Poems by Jean Ingelow, In Two Volumes, Volume II. eBook

This eBook from the Gutenberg Project consists of approximately 386 pages of information about Poems by Jean Ingelow, In Two Volumes, Volume II..

The pale queen’s honour!  A low laugh scathing and sereing—­
  A mumbling as made by the dead in the tombs ye wot. 
Braveth the dead this queen?  ’Hear it, whoso hath hearing,
  I vowed by my love, cold king, but I loved thee not.’

Honour!  An echo in aisles and the solemn portals,
  Low sinketh this queen by the bier with its freight forlorn;
Yet kneeling, ‘Hear me!’ she crieth, ’you just immortals,
  You saints bear witness I vowed and am not forsworn.

I vowed in my youth, fool-king, when the golden fetter
  Thy love that bound me and bann’d me full weary I wore,
But all poor men of thy menai I held them better,
  All stalwart knights of thy train unto me were more.

Twenty years I have lived on earth and two beside thee,
  Thirty years thou didst live on earth, and two on the throne: 
Let it suffice there be none of thy rights denied thee,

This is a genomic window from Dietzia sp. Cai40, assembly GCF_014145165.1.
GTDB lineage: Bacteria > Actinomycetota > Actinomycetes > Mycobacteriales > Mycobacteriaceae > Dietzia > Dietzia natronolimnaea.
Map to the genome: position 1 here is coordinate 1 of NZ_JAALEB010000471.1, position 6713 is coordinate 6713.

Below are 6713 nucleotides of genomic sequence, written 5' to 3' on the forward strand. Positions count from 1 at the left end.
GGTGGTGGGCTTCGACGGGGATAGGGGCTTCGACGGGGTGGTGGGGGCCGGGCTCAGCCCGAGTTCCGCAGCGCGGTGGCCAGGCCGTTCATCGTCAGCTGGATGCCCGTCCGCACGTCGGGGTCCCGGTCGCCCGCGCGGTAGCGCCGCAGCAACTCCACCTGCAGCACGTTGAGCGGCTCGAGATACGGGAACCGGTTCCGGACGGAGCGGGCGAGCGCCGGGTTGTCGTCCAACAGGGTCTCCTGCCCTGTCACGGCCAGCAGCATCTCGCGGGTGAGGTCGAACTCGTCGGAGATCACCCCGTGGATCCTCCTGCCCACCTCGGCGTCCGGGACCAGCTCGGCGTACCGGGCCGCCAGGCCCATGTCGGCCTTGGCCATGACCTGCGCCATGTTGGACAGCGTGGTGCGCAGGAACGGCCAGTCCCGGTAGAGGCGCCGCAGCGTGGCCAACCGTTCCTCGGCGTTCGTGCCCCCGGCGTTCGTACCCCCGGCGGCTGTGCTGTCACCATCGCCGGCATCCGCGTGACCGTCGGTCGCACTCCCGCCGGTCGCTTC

Though I dare thy presence—­I—­come for my ring alone.’

She risen shuddereth, peering, afraid to linger
  Behold her ring, it shineth!  ’Now yield to me, thou dead,
For this do I dare the touch of thy stark stiff finger.’ 
  The queen hath drawn her ring from his hand, the queen hath fled.

’O woman fearing sore, to whom my man’s heart cleaved,
  The faith enwrought with love and life hath mocks for its meed’—­
The dead king lying in state, of his past bereaved,
  Twice dead.  Ay, this is death.  Now dieth the king indeed.


’Wake, the seely gnomes do fly,
Drenched across yon rainy sky,
With the vex’d moon-mother’d elves,
And the clouds do weep themselves
Into morning.

All night long
Hath thy weird thee sore opprest;
Wake, I have found within my breast
Counsel.’  Ah, the weird was strong,
But the time is told.  Release
Openeth on him when his eyes
Lift them in dull desolate wise,
And behold he is at peace.

Ay, but silent.  Of all done
And all suffer’d in the night,
Of all ills that do him spite
She shall never know that one. 
Then he heareth accents bland,
Seeth the queen’s ring on his hand,
And he riseth calmed withal.


Rain and wind on the palace wall
Beat and bluster, sob and moan,
When at noon he musing lone,
Comes the queen anigh his seat,
And she kneeleth at his feet.


Quoth the queen, ’My love, my lord,
Take thy wife and take thy sword,
We must forth in the stormy weather,
Thou and I to the witch together. 
Thus I rede thee counsel deep,
Thou didst ill to sell thy sleep,
Turning so man’s wholesome life
From its meaning.  Thine intent
None shall hold for innocent. 
Thou dost take thy good things first,

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Poems by Jean Ingelow, In Two Volumes, Volume II. from Project Gutenberg. Public domain.
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